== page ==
Ghost Ships

During the cold, dark, foggy evenings, there is no better time for a good ghost story; and ghost ships or phantom ships make up a large portion of seafaring lore that has been passed down by sailors and fishermen throughout the ages. They are said to be spectral apparitions which appear on the horizon and then disappear just as quickly, bringing a warning of doom and disaster. Some are based on real happenings, while others are legends and some are probably a mixture of both. Here, to get you in the mood is one of the most famous.

The Flying Dutchman

The story of this Dutch warship comes from the 17th century and is thought to be based on fact. The vessel, captained by Hendrick Vanderdecken, set sail from Amsterdam in 1680, bound for Batavia, in Dutch East India. Whilst rounding the infamous Cape of Good Hope it encountered a sudden, severe storm and instead of heading for a safe harbour, the captain is said to have sworn that he would maintain his heading until Judgment Day even if he was eternally damned for his actions. He is even said to have gone mad and murdered his first mate. As conditions worsened the vessel floundered and all the crew perished. The ship was never seen again, except that many sightings of a ghostly vessel have been reported in the area of the Cape and it is believed by some that as punishment for his stupidity, Vanderdecken and his ship were doomed to sail those waters for eternity. The apparition of the ship is supposed to be the worst possible omen of doom and always happens in the worst of weathers.

One of the first sightings of the phantom vessel was in 1835 when the captain and crew of a British ship recorded that they saw it approaching them in a violent storm. It was so close that they were afraid of a collision, until it suddenly vanished as quickly as it appeared.

In March 1939 there were sightings off the coast of South Africa by dozens of people on the beach. Although many of them probably did not know what a 17th century vessel looked like, they were able to give detailed descriptions of the boat. Just as before, the phantom ship vanished into thin air as they watched.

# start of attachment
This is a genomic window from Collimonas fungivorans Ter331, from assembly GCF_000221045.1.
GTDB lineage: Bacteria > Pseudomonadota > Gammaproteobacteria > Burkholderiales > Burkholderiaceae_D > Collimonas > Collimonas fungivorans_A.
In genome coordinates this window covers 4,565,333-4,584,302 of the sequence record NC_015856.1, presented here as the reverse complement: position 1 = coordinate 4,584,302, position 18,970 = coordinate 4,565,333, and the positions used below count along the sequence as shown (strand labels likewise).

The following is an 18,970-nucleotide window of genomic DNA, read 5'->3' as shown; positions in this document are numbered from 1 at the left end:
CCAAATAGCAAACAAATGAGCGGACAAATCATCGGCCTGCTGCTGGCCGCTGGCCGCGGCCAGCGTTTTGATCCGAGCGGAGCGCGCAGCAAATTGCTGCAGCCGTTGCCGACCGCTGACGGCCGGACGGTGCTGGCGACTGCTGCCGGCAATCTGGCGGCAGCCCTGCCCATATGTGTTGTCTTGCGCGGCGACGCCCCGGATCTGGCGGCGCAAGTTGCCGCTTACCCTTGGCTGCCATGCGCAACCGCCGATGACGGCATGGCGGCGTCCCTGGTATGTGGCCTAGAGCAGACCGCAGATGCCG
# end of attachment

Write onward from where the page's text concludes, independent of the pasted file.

Even George, Prince of Wales, the future King George V, claimed to have seen the Dutchman in 1880. He and his elder brother were on a voyage with their tutor when the vessel appeared close on their bow in a red glow. Thirteen people on board were said to have seen her before she disappeared and the sighting was followed by tragedy as the seaman who had first reported the sighting fell to his death from the crosstrees.

One of the last recorded known sightings was in 1942 off the coast of Cape Town. The HMS Jubilee was on its way to the naval base at Simonstown near Cape Town when four witnesses saw it sail into Table Bay and then disappear from view. One of these is said to be the third officer Nicholas Monsarrat, who is thought to have been inspired by the sighting to write his novel The Master Mariner.

Many authors and poets have included the story of the Flying Dutchman in their writings. Thomas Moore (1779-1852) writes of a phantom ship gliding with full sails even though there was no wind. Sir Walter Scott refers to it as a pirate ship upon which some dreadful act of piracy or murder had been committed. Samuel Taylor Coleridge's poem "The Rime of the Ancient Mariner" has an account of a ghost ship, which seems to have been influenced by the tale of the Flying Dutchman.

Artists too have been inspired to paint the ghostly ship, including Albert Ryder, known, amongst other things, for his gloomy seascapes and Howard Pyle, famous for his paintings of pirates.

On stage and in film the Flying Dutchman has provided inspiration. The story was dramatised in the 1951 film "Pandora and the Flying Dutchman. Here the Dutchman is not a ship, but a man, condemned to roam the seas after killing his wife, until he can find the true meaning of love. He is allowed ashore once every seven years to search for a woman who will love him enough to die for him. He eventually finds Pandora whose love releases him from the curse. Wagner, in his opera "The Flying Dutchman", uses a similar theme, although he set his work off the coast of Norway. The Dutchman, suffering the same curse, persuades Senta, daughter of a Norwegian sea captain, to marry him, not knowing then that she is already engaged to someone else. When he finds she is already betrothed he leaves her and returns to his boat in despair. She throws herself into the sea, but in doing so, redeems him from the curse. More recently the ship made an appearance in the first of Disney's "Pirates of the Caribbean" films, "Dead Man's Chest" (2006), but here it was under the command of a fictional captain, Davy Jones.

Are there scientific explanations?

There are always those who put forward theories to explain unlikely happenings. Certainly the phenomenon of phosphorescence in the ocean will glow and light up a vessel from below, giving it a ghostly tinge. Some people try to explain the sightings as mirages, where the apparition could have been caused by the reflection of some ship that was actually sailing below the image, but so far away that it could not be seen. Another explanation is that the sighting was caused by an effect called "looming", where the rays of light are bent across different refractive indices, making a vessel, just off the horizon; appear as if it were sailing in the air.

Whether or not these theories can explain away the phenomenon of the Flying Dutchman, it remains a thoroughly good story and, who knows, you may be the next to see the ghostly apparition if you are sailing in the area of the Cape of Good Hope.

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